She sashayed out the front door in her painfully-bright floral sundress, situated her black-and-tan straw hat atop her head, and disappeared from view.
“Well that was weird,” I said to Buddy.
Buddy is my dog. He’s a beautiful mix of Golden Retriever and Rhodesian Ridgeback. A lean ninety-five pounds of muscle and luminous short red hair with big brown eyes and a heart the size of Alaska. He was presently napping at my side. The fact that he hadn’t perceived Abetha as a threat was reassuring.
I picked up the phone to give Jim a call and it rang in my hand. It was an 831 area code. Must be Michael. My friend since kindergarten, Michael Burke, is a white hat hacker, and I’d recently asked him to do me a little favor.
“Hunter Investigations,” I answered.
“It’s me,” said Michael.
“How many phones do you have? I don’t recognize this number.”
“Probably fifteen or twenty,” he said, casually. “I’ve got that list you asked for, but I’m not sure it’s a good idea to e-mail it to you. Might raise a few red flags, if you know what I mean.”
I’d asked Michael to see if he could hack into the FBI database and get access to a list of known associates and clients of Alfredo Giordano. Giordano was dead, but he had been a purveyor to wealthy pedophiles and in business with international child traffickers. Though not a child molester himself, he had been a major dirtbag. He’d been murdered by Nina Jezek, a vigilante killer who targets sexual predators.
Try as I might, I couldn’t find fault with Nina’s mission. Unfortunately, she’d also killed the mother of a nine-year-old boy, who subsequently hired me to find his mom’s killer, but that’s another story. Nina and I have what you might call a strained relationship. We’ve had three confrontations in the last year, two of them life-threatening, and she always seems to be lurking in the back of my mind.
“You want to get together for dinner?” I asked Michael.
“I’d love to, but I’m working around the clock at the moment. Big project. I’ll be in Santa Clara on Monday, though. How about I meet you at your office when I’m done with my presentation. I should be finished late morning. We can have lunch together.”
“That sounds great. Call my cell when you hit the road and I’ll make sure I’m in the office by the time you arrive.”
Most likely Michael’s presentation would involve telling the CEO of some Fortune 500 company that he’d made it past their firewall in thirty seconds flat and they needed to beef up security.
We ended the call, and I dialed Jim’s office number.
Heather, Jim’s receptionist, picked up after the third ring. “Superior Investigations.”
“Hi, Heather. It’s Nikki. Is he in the office?”
“Nope, but I can patch you through to his cell.”
“No need,” I said. “I have the number, but I don’t want to interrupt anything important. What’s he up to today?”
“A work comp surveillance. He’s probably bored out of his mind, sitting in his car waiting for the guy to do cartwheels past his picture window. Call him. He’ll be grateful.”
I was laughing when I hung up. Heather has been with Jim for almost a year, and she is very good at her job. She charms the clients and never hesitates to make fun of Jim.
I punched in his cell number and listened to it ring only once before he picked up.
“Tell me you need me,” he said.
“If I have to spend one more minute watching this guy in the cervical collar I’m going to shoot someone. Tell me you need my help on a case rife with mystery and intrigue.”
“Um, it might be. There’s definitely something weird going on, but I’m not sure what, exactly. The client’s name is Abetha Mimbo.”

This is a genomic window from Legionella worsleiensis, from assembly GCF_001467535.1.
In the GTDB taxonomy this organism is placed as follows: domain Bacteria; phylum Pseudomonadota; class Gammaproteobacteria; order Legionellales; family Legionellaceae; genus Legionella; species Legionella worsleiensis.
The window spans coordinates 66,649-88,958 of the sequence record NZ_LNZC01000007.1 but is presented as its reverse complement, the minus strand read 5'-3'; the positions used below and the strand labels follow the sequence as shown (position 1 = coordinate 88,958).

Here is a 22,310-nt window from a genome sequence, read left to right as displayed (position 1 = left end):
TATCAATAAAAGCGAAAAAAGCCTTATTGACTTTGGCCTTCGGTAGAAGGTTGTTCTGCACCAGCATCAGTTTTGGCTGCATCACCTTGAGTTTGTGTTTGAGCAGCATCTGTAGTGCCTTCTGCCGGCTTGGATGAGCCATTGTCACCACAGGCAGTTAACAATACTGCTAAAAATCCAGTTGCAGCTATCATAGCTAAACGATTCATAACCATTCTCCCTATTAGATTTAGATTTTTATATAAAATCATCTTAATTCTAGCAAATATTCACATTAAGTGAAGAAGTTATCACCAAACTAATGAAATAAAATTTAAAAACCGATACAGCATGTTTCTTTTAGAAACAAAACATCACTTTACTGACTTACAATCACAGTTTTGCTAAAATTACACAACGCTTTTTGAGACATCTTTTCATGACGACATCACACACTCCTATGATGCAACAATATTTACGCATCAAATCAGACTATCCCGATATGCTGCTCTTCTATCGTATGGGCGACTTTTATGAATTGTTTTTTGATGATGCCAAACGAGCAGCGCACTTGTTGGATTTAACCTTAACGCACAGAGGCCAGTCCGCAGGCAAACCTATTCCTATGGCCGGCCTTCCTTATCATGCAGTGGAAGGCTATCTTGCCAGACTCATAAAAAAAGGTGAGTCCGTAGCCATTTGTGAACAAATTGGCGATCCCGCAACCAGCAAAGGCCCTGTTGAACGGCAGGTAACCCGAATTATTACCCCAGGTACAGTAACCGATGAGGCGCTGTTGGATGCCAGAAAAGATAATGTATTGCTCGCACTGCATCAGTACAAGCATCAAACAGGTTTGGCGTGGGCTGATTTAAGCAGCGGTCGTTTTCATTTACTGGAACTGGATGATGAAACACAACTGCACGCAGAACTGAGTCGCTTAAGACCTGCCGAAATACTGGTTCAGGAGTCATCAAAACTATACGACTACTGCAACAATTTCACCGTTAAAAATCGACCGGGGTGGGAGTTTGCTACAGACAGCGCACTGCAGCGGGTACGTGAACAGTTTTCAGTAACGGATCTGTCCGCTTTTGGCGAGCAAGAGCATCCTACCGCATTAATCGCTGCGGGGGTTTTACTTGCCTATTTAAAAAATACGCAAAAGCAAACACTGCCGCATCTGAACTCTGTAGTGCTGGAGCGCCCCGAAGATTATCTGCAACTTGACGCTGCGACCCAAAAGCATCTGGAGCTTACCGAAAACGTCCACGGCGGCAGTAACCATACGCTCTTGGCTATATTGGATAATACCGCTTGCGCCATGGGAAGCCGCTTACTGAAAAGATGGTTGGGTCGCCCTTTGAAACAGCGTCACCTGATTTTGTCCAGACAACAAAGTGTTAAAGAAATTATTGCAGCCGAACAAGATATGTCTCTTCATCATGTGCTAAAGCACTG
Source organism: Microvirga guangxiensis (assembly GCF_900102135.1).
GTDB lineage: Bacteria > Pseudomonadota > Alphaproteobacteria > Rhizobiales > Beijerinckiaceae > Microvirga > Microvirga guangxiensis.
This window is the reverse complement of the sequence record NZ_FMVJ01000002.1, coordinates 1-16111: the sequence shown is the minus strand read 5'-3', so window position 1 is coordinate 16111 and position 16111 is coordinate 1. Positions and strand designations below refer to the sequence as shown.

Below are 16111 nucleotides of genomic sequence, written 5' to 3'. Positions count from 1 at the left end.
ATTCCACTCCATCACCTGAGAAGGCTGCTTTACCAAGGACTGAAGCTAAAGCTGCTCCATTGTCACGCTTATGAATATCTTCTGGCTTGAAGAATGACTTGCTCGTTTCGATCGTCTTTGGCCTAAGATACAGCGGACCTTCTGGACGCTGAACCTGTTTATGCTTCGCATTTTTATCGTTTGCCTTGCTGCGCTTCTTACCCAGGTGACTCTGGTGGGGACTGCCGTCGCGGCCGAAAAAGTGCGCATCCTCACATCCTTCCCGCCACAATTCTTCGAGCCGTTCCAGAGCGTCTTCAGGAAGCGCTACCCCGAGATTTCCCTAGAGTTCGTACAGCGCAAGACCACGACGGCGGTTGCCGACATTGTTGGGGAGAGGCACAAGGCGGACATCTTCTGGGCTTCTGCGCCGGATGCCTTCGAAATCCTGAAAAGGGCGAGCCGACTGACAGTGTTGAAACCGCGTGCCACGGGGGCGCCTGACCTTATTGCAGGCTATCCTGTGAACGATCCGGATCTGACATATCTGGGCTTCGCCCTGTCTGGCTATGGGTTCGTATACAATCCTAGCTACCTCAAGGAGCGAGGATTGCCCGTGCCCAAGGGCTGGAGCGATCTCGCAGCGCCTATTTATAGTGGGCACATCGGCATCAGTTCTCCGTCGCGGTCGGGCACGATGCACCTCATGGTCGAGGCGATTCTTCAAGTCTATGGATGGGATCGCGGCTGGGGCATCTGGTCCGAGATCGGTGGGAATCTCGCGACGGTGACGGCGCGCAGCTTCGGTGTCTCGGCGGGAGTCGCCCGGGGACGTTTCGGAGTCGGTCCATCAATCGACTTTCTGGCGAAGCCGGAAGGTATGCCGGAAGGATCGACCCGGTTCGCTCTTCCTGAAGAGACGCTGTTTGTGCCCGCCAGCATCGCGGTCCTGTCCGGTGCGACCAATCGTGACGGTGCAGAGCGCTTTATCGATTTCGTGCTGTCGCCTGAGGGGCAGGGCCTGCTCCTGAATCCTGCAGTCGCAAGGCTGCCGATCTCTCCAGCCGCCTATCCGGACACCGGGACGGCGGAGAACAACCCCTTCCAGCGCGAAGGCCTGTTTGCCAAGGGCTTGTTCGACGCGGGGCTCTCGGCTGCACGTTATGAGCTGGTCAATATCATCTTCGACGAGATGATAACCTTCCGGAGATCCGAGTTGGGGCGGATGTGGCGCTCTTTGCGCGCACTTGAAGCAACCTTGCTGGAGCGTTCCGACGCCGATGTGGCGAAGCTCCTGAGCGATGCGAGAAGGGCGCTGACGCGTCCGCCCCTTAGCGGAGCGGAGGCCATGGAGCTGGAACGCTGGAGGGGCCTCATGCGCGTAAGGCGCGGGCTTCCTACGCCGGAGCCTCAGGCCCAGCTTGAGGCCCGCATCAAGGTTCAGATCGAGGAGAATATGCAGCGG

When Jim finally stopped laughing he said, “I’m in.”
“You don’t even know what the case is yet. And what about your work comp guy?”
“I just got a couple shots of him carrying two full, thirty-six-gallon garbage cans to the curb, one in each hand. There’s nothing wrong with his neck, and now I can prove it. I’ll e-mail these photos to the insurance company and call you back in five minutes.”
While I was waiting for Jim’s call I finished my report on a restaurant at San Francisco International Airport and sent it into cyberspace along with an invoice. During my surveillance I’d been able to observe first-hand what the chef was up to—or not up to, actually. Food was being contaminated due to general laziness, which confirmed the owner’s suspicions. It was a miracle someone hadn’t gotten salmonella or, if they had, that they hadn’t linked it to the SFO restaurant. There’s a reason Jim and I refer to the Veranda as the Ptomaine Palace.
It’s a little-known fact that most bars and restaurants don’t run pre-employment background checks or drug test their employees. That’s where I come in. I encourage my clients to let me check out potential new hires. Some of them are wise enough to listen, but most are not, so I get to catch the occasional drug-addled, thieving scum in the act. It’s a living.
Within a minute of e-mailing my report to Leo Bender, the owner of the Veranda, I received his response in the form of a text message to my smartphone, which read, “Must have proof. Come install camera after midnight.”
Leo is computer literate, but he’s also a man of few words. He’s a six foot five, rail-thin black man with a raunchy sense of humor and a fondness for Cajun spices. He runs the Veranda kitchen alone after midnight, hence the request that the camera be installed at that time.
“I’ll be there,” I texted back.
When Jim called I gave him the rundown on Abetha Mimbo’s case, then read him her son’s name and her two phone numbers before tossing the note paper into the trash. I mentioned, again, that I had a hunch something more than concern for her son was in play, but couldn’t put my finger on what it was.
“Are you having one of your famous feelings?” Jim asked. He knows me well.
“Kind of. When I shook her hand I got an adrenaline rush. And after she wrote down her son’s name and her phone numbers she scrutinized me like a mad scientist analyzing a new species of slime mold. It was odd.”
“Huh. Well, I’ll give her a call, maybe meet with her in person. I’ll let you know what I decide to do.”
“Thanks, Jim. If you get a weird vibe from her please feel free to decline the job. I don’t know anything about this woman, and she implied that her son operates outside the law. Since she doesn’t want Tony to know he’s being protected, whoever you assign would need to be invisible and very cautious. Maybe you should send a team, if you decide to take the case.”
Jim agreed that keeping Tony in the dark would seriously complicate the situation, and we ended the call.
I looked at my schedule and realized I would have time for a couple of dinner surveys before meeting Leo at the airport.